The Gulag Archipelago documents and examines the horrors of the Soviet prison camps. It’s the Russian literature equivalent of historical nonfiction. Comparing it to a traditional history book is like comparing War and Peace or The Brothers Karamazov to a traditional novel.
Written by Aleksandr Solzhenitsyn (a survivor of the gulags), even the abridged version is a sprawling, epic work. The author compiles not only his own experiences but those of many others to paint a thorough portrait of the oppressive atmosphere permeating Russia in the early to mid-20th century. He drills into the psyches of prisoners as well as guards, elevating the book into an insightful study of human nature.
I admit, I read only the abridged version, and I had to start and stop a few times to break it up with some lighter fare. The prose isn’t difficult to read at all, but the subject matter is intense.
Obviously, this book is not entertainment, but it’s worth the effort. And remembering the broader story of 20th-century Russia, a historic tragedy in which millions died and many more suffered, is important.
Ruled by the nearly 300-year-old Romanov dynasty, Russia began the century behind the times and in serious need of reform. But when revolution finally happened, conditions worsened and atrocities commenced. The Gulag Archipelago is a good starting point for learning how, and it can help us temper our righteous desire for change with the appropriate humility and caution.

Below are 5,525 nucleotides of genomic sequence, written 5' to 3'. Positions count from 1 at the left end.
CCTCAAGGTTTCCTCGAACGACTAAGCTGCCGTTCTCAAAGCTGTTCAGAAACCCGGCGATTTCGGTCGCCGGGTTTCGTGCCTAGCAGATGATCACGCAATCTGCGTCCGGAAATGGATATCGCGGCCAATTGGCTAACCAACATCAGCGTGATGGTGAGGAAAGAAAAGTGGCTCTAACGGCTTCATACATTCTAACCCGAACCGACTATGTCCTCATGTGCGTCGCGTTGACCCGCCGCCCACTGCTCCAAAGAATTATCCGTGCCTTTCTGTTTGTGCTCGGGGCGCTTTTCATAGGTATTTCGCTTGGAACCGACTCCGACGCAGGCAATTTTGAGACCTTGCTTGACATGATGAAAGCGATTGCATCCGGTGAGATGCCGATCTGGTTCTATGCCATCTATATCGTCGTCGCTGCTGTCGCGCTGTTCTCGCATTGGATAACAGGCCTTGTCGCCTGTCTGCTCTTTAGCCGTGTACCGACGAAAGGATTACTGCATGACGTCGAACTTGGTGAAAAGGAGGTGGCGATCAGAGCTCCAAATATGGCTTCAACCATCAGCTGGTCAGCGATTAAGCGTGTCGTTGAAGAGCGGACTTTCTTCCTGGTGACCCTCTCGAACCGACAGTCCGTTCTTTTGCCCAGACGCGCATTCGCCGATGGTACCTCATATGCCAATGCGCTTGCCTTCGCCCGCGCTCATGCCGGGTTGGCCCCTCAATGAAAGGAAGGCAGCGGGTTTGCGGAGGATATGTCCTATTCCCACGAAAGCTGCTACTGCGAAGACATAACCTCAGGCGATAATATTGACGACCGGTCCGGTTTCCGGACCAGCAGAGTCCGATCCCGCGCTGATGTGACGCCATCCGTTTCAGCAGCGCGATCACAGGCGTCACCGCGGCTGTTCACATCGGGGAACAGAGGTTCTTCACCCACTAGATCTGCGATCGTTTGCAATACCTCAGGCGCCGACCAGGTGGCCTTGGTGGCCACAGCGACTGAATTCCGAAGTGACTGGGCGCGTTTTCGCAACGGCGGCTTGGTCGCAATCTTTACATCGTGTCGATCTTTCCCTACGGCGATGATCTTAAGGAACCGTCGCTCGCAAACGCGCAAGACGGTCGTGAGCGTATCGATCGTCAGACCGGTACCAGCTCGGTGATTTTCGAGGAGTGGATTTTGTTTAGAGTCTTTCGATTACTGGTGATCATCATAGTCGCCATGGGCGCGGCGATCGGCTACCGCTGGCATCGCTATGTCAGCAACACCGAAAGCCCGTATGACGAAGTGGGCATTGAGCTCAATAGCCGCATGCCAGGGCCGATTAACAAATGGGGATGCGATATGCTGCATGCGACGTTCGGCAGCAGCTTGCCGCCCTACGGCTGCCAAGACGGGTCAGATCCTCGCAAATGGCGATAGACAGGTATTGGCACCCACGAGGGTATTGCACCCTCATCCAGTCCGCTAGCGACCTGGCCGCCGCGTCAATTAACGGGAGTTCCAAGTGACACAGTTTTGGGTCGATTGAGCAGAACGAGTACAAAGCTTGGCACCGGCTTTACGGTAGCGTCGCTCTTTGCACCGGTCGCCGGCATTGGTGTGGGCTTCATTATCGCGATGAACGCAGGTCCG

The book has tons of excellent quotes. Here’s just a small sampling:
Power is a poison well known for thousands of years. If only no one were ever to acquire material power over others! But to the human being who has faith in some force that holds dominion over all of us, and who is therefore conscious of his own limitations, power is not necessarily fatal. For those, however, who are unaware of any higher sphere, it is a deadly poison. For them there is no antidote.
So let the reader who expects this book to be a political expose slam its covers shut right now.
If only it were all so simple! If only there were evil people somewhere committing evil deeds, and it were necessary only to separate them from the rest of us and destroy them. But the line dividing good and evil cuts through the heart of every human being. And who is willing to destroy a piece of his own heart?
Ideology—that is what gives evildoing its long-sought justification and gives the evildoer the necessary steadfastness and determination. That is the social theory which helps to make his acts seem good instead of bad in his own and others’ eyes, so that he won’t hear reproaches and curses but will receive praise and honors.
Unlimited power in the hands of limited people always leads to cruelty.
The permanent lie becomes the only safe form of existence, in the same way as betrayal. Every wag of the tongue can be overheard by someone, every facial expression observed by someone. Therefore every word, if it does not have to be a direct lie, is nonetheless obliged not to contradict the general, common lie. There exists a collection of ready-made phrases, of labels, a selection of ready-made lies.
Truth, it seems, is always bashful, easily reduced to silence by the too blatant encroachment of falsehood.
The prolonged absence of any free exchange of information within a country opens up a gulf of incomprehension between whole groups of the population, between millions and millions.
We simply cease to be a single people, for we speak, indeed, different languages.